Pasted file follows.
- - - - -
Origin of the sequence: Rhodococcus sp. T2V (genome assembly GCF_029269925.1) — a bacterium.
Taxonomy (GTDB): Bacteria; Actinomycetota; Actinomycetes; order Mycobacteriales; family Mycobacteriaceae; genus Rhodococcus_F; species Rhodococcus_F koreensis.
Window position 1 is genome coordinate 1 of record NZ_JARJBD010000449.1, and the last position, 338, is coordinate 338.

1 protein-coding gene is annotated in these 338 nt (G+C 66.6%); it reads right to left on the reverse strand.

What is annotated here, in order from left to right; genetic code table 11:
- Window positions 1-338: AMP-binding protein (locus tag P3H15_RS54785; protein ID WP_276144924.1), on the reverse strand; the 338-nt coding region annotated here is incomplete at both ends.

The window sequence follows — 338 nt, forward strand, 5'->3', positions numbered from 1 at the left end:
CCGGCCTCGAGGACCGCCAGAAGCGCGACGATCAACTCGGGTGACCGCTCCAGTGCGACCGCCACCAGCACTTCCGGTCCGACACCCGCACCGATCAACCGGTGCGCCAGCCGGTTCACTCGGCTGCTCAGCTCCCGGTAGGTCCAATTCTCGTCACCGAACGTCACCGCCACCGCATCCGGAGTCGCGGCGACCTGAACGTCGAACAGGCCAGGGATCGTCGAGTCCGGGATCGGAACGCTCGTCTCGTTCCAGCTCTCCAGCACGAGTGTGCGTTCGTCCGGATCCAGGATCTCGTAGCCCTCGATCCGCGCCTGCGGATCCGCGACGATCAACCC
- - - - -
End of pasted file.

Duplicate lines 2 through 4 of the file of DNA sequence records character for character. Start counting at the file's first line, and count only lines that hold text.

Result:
Taxonomy (GTDB): Bacteria; Actinomycetota; Actinomycetes; order Mycobacteriales; family Mycobacteriaceae; genus Rhodococcus_F; species Rhodococcus_F koreensis.
Window position 1 is genome coordinate 1 of record NZ_JARJBD010000449.1, and the last position, 338, is coordinate 338.

1 protein-coding gene is annotated in these 338 nt (G+C 66.6%); it reads right to left on the reverse strand.